L-methionine is an amino acid. Amino acids are the building blocks that our bodies use to make proteins. L-methionine is found in meat, fish, and dairy products, and it plays an important role in many cell functions.



Methionine supplements have many potential uses for certain people, but it isn’t proven to assist in losing weight.


One of these essential amino acids is L-methionine. It is responsible for a number of important body functions and plays a critical role in your body’s metabolism. It’s also a powerful antioxidant and as such helps fight free radicals in the body as well as slow the aging process. Methionine is a sulfur-containing amino acid that is responsible for the production of collagen, which is known to help enhance the condition of skin, hair, and nails.

L-Methionine may also help boost your immune system, as high methionine levels in the body can also increase the levels of other amino acids such as glutathione, homocysteine, and taurine, which all play important roles in immune function. In addition, selenium and zinc cannot be absorbed by the body without the aid of L-Methionine. Since L-Methionine acts as a chelator, it is also used in helping treat acetaminophen and copper poisoning. This is because your body makes cysteine from methionine, which is in turn converted into glutathione, the main detoxification agent in the body.

Methionine also helps the body produce SAMe (S-Adenosyl-L-methionine), which has been used to treat psychiatric illnesses, infertility, liver problems, premenstrual disorders, and musculoskeletal conditions. Studies on SAMe have shown that it is as effective as tricyclic antidepressants in alleviating depression.

Ongoing studies that show promise are also being conducted to determine how effective L-Methionine may be for treating HIV/AIDS, liver damage, Parkinson’s disease, and urinary tract infections.

In addition, according to WebMD, L-Methionine is also used for…

  • increasing the acidity of urine
  • treating liver disorders
  • improving wound healing
  • treating depression
  • alcoholism
  • allergies
  • asthma
  • anti-aging effects
  • copper poisoning
  • radiation side effects
  • schizophrenia
  • drug withdrawal
  • L-Methionine can be found in a number of foods including fish, meat, dairy products, sesame seeds, and some nuts. You can also find it in Jon Barron’s Ultimate Antioxidant and as one of the amino acids in his Nutribody Protein formulas.


Methionine is POSSIBLY SAFE when taken by mouth or injected intravenously (by IV) to treat acetaminophen poisoning, but only under the supervision of a healthcare professional.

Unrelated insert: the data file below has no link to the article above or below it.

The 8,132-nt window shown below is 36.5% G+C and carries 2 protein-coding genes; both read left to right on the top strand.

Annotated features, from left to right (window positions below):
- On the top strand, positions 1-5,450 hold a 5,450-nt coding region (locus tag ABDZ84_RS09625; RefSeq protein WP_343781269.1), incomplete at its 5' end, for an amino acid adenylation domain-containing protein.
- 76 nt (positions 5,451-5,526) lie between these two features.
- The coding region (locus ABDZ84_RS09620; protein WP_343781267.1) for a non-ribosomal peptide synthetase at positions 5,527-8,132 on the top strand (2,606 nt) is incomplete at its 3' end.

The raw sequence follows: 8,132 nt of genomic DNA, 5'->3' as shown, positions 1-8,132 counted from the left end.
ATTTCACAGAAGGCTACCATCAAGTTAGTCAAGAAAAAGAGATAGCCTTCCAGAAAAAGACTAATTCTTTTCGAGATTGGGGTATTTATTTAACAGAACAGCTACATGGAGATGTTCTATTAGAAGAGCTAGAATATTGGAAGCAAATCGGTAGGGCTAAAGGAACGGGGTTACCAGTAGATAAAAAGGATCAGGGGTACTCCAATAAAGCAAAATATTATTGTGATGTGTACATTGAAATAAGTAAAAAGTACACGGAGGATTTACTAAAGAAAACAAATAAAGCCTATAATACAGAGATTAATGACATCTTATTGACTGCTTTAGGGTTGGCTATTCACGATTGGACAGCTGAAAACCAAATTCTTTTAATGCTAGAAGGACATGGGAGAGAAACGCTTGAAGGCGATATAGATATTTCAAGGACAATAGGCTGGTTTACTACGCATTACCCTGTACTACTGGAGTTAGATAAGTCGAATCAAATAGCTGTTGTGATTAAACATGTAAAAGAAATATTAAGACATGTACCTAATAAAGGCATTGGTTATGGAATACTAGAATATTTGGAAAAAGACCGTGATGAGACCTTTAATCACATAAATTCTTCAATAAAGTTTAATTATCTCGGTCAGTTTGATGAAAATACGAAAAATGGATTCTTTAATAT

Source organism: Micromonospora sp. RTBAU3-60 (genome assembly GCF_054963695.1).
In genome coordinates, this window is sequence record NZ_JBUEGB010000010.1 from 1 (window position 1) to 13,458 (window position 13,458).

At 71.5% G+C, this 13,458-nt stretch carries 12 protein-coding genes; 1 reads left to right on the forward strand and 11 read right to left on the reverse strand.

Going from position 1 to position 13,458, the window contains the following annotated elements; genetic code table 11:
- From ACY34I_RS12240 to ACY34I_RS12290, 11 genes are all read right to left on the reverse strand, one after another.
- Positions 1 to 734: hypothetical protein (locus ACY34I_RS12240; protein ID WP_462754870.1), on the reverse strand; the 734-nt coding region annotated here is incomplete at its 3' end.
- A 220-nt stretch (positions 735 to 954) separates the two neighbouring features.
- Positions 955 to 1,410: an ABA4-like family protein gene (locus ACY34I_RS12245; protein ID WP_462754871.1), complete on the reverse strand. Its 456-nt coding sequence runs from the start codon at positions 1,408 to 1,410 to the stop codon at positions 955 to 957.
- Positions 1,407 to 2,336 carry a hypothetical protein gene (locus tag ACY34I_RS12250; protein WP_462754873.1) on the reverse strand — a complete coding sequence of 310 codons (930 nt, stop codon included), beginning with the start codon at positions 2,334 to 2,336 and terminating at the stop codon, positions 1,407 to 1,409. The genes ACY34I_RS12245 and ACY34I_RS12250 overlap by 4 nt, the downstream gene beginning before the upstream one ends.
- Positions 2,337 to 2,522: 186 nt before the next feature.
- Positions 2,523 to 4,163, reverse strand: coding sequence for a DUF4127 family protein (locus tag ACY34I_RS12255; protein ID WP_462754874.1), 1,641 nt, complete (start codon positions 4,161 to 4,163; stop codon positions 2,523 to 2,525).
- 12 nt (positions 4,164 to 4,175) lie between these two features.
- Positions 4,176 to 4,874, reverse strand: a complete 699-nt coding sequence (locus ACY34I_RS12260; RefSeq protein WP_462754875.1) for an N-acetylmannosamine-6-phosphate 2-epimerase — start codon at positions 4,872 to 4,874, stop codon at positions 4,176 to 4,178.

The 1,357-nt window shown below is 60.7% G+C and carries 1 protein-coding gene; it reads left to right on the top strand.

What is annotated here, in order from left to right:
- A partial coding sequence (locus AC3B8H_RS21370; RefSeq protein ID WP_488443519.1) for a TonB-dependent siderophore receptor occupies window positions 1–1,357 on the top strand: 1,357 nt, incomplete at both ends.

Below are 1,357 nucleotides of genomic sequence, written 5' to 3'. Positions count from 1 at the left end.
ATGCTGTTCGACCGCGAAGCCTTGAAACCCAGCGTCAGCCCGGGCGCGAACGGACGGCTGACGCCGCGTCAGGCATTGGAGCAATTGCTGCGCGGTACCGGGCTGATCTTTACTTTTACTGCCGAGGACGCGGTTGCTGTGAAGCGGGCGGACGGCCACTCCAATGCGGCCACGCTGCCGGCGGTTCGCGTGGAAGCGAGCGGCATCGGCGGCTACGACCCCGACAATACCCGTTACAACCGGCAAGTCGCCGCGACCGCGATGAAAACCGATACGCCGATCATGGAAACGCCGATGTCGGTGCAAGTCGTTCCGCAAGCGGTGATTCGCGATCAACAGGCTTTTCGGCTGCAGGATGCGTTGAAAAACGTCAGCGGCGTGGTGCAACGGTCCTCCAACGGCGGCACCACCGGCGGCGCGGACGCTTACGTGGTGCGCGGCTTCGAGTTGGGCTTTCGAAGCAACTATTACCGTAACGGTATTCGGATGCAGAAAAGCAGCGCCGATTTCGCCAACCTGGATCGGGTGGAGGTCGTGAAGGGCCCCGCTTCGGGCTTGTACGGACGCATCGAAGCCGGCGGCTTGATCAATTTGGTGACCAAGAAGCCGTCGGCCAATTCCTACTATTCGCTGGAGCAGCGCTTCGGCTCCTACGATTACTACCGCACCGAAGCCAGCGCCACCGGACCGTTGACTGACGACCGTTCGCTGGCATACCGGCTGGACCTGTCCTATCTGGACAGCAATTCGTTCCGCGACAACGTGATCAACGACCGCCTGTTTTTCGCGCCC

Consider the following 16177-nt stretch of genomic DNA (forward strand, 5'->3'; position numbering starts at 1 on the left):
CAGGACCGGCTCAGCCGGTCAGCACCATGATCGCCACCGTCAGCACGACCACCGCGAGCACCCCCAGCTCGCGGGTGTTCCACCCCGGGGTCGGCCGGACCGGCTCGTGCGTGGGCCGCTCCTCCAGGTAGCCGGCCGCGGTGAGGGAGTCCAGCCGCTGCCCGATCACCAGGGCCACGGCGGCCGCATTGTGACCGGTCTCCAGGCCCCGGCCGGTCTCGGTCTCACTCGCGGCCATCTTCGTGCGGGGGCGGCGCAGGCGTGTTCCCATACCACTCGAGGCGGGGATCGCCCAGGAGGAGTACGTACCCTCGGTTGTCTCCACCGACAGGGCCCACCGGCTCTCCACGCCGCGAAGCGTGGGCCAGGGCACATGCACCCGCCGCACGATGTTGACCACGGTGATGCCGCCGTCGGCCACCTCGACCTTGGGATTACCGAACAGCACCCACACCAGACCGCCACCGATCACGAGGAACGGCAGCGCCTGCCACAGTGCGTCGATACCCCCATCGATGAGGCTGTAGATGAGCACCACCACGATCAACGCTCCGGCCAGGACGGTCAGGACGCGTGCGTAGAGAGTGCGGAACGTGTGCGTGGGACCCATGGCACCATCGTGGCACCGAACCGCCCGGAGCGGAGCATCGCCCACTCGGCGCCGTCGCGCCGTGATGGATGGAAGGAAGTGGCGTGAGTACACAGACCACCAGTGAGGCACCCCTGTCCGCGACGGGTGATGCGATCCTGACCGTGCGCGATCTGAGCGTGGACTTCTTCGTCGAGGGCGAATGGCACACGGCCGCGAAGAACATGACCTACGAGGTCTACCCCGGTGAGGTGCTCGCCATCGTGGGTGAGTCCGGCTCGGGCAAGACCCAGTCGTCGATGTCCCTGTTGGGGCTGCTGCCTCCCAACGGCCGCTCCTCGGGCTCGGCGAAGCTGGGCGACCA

Don’t treat yourself with methionine. It is POSSIBLY UNSAFE to self-medicate with methionine if you use larger amounts than those typically found in food. Too much methionine can cause brain damage and death. Methionine can increase blood levels of homocysteine, a chemical that might cause heart disease. Methionine might also promote the growth of some tumors.

Special Precautions & Warnings:

Children: Methionine is POSSIBLY SAFE for children when given by mouth or injected intravenously (by IV) to treat acetaminophen poisoning, but only under the supervision of a healthcare professional. Methionine is POSSIBLY UNSAFE when injected intravenously into infants that are receiving parenteral nutrition.

Pregnancy and breast-feeding: There is not enough reliable information about the safety of taking methionine if you are pregnant or breast-feeding. Stay on the safe side and avoid use.

Acidosis: Methionine can cause changes in acidity of the blood and should not be used in people with a condition called acidosis.

“Hardening of the arteries” (atherosclerosis): There is some concern that methionine might make atherosclerosis worse. Methionine can increase blood levels of a chemical called homocysteine, especially in people who don’t have enough folate, vitamin B12, or vitamin B6 in their bodies, or in people whose bodies have trouble processing homocysteine. Too much homocysteine is linked to an increased risk for diseases of the heart and blood vessels.

Liver disease, including cirrhosis: Methionine might make liver disease worse.

Methylenetetrahydrofolate reductase (MTHFR) deficiency: This is an inherited disorder. It changes the way the body processes homocysteine. People who have this disorder should not take methionine supplements because methionine might cause homocysteine to build up in these people. Too much homocysteine might increase the chance of developing diseases of the heart or blood vessels.

Schizophrenia: Large doses of methionine (e.g., 20 g/day for 5 days) might cause confusion, disorientation, delirium, agitation, listlessness, and other similar symptoms in people with schizophrenia.


None are recorded.

Other names

DL-Methionine, DL-Méthionine, L-2-amino-4-(methylthio)butyric acid, L-Methionine, L-Méthionine, Méthionine, Metionina


Source: LiveStrong, http://www.livestrong.com/article/358879-l-methionine-weight-loss/

WebMD, http://www.webmd.com/vitamins-supplements/ingredientmono-42-methionine.aspx?activeingredientid=42&

Jonbaron, http://jonbarron.org/herbal-library/nutraceuticals/l-methionine#.VwZhk_mLTX4


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